Animals Health

Building resilience through a school-based intervention: Introducing the ReSET project

As adolescents, we have the challenge of navigating our complex social relationships alongside experiencing stronger emotions and feelings. Sometimes, our emotions and relationships can negatively impact on one another. For example, we might remember a time when we had a disagreement with a friend, how this made us feel upset, and how this affected our conversation with another person, such as a parent.

We know that social relationships and emotion-processing abilities are closely related to mental health outcomes during adolescence. In recent years, emotion processing and social relationships have been investigated in isolation; our new intervention aims to explore the interplay of emotion processing and social relationships in the development of mental health problems. Specifically, we aim to find out if training emotion processing and social skills in adolescents aged 12-14 years can promote positive mental health and well-being.

The ReSET intervention

Classroom set up with tablets loaded with the ReSET intervention

We have developed a new psychosocial intervention called the ReSET intervention, which combines elements of Interpersonal Therapy (IPT) with app-based cognitive-emotional training. Through group sessions, young people learn important social skills that help them maintain and improve their relationships with others. Students are asked to engage in role-plays related to issues that they face in their daily lives, such as a conflict within their friendship group. Through this, young people practice strategies – which we call “We Strategies” – to consider different ways of resolving these interpersonal problems.

In addition to the role-play exercises, young people complete two cognitive-emotional training activities related to emotion perception and emotion regulation that we call “Me Strategies”. Emotion perception training aims to shift the individual’s bias from viewing other people’s emotions as hostile towards recognising positive emotions. Emotion regulation training encourages young people to practice emotion regulation strategies that promote positive mental health outcomes, such as thinking about how we might feel about a situation after a length of time.

Both emotion perception and emotion regulation have been implicated in poor mental health outcomes during adolescence, so training these skills is one potentially fruitful way to improve mental health outcomes.  Throughout the groups young people are supported to make links between the “Me” and “We” Strategies and apply these skills to their everyday lives.

The ReSET intervention consists of eight sessions delivered at school in groups of up to 10 young people. These sessions are delivered over two school periods (approximately 1.5 hours) by an experienced facilitator.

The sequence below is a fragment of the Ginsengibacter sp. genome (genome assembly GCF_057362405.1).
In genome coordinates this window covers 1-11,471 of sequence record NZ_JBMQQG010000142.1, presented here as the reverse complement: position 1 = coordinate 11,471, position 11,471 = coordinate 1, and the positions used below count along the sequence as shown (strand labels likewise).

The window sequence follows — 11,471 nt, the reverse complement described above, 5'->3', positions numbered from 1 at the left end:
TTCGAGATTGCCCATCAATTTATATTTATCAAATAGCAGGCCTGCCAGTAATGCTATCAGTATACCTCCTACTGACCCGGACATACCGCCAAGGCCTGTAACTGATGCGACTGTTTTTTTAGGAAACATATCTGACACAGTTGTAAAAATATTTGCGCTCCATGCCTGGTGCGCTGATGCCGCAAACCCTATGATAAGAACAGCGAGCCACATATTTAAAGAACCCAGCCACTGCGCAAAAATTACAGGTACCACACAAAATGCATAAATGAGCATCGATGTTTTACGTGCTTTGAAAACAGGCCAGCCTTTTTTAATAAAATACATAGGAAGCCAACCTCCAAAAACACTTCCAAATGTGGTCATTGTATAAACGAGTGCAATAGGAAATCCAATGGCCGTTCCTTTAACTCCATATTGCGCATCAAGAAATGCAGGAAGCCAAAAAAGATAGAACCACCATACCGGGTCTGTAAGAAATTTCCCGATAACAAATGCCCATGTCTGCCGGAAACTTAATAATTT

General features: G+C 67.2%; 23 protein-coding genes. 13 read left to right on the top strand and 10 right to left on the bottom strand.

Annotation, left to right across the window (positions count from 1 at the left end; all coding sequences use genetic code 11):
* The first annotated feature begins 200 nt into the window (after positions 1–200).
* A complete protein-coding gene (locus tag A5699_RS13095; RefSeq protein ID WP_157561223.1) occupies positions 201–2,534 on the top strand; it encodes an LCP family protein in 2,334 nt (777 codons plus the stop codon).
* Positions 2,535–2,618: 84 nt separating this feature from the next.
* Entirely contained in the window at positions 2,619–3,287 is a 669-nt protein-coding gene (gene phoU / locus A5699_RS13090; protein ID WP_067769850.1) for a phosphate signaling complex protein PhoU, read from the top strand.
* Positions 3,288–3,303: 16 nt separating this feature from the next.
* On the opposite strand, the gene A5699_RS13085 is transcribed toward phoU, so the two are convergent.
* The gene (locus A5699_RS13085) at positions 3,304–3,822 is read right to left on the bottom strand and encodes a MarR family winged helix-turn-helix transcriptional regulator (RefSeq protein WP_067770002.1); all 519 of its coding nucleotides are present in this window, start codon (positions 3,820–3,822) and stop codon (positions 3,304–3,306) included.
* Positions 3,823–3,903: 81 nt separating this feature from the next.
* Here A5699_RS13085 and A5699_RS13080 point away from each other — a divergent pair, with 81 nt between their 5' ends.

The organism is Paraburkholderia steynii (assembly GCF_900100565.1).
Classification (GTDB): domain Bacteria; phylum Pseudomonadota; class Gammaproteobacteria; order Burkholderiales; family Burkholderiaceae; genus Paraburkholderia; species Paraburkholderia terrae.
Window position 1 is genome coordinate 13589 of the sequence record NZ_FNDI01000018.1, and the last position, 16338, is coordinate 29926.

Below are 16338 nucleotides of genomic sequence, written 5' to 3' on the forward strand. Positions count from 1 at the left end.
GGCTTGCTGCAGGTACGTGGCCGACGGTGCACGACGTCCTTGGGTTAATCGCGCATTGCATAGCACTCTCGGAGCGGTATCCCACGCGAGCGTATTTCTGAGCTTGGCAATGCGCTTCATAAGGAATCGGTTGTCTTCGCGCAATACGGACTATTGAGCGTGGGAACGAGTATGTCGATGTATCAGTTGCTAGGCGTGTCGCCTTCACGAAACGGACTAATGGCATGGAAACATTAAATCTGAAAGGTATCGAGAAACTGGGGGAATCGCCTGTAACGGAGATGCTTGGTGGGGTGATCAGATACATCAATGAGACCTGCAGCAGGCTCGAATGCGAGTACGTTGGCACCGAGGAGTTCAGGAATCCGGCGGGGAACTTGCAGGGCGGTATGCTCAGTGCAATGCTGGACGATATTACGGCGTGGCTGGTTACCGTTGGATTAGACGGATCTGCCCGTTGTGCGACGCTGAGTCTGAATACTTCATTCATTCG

Before the group sessions begin, the facilitator meets with each young person to discuss personal aims for taking part in the group. Halfway through the intervention, the young people meet with the facilitator to review their progress and discuss any challenges they are experiencing.

The research design and outcomes

Before the intervention, participants are randomized to the intervention or control groups in an assessor-blind cluster randomised design. One year group in each participating school is randomly selected to receive the intervention while the other year group is assigned to a control condition, completing their usual school schedule.

To assess whether the trial is successful, we will measure young people’s mental health and wellbeing to see if there are differences between the intervention and control groups. Our outcomes of interest are general mental health, measured using the Strengths and Difficulties Questionnaire, and wellbeing, measured using the Warwick and Edinburgh Mental Wellbeing Scale (WEMWBS).

These measurements take place before the intervention starts, immediately after the intervention, and at a 1-year follow-up. We will also collect data measuring young people’s ability to process emotions and their social relationships, which can help us to identify the individuals who benefit most from the intervention.

Conclusion

Adolescence is a critical period of social and emotional development. We have developed this new intervention to give young people the tools to communicate more effectively and process their emotions in a healthy way. Our aspiration for the trial is to provide young people with tools to navigate social relationships in adolescence in ways that promote well-being and good mental health.

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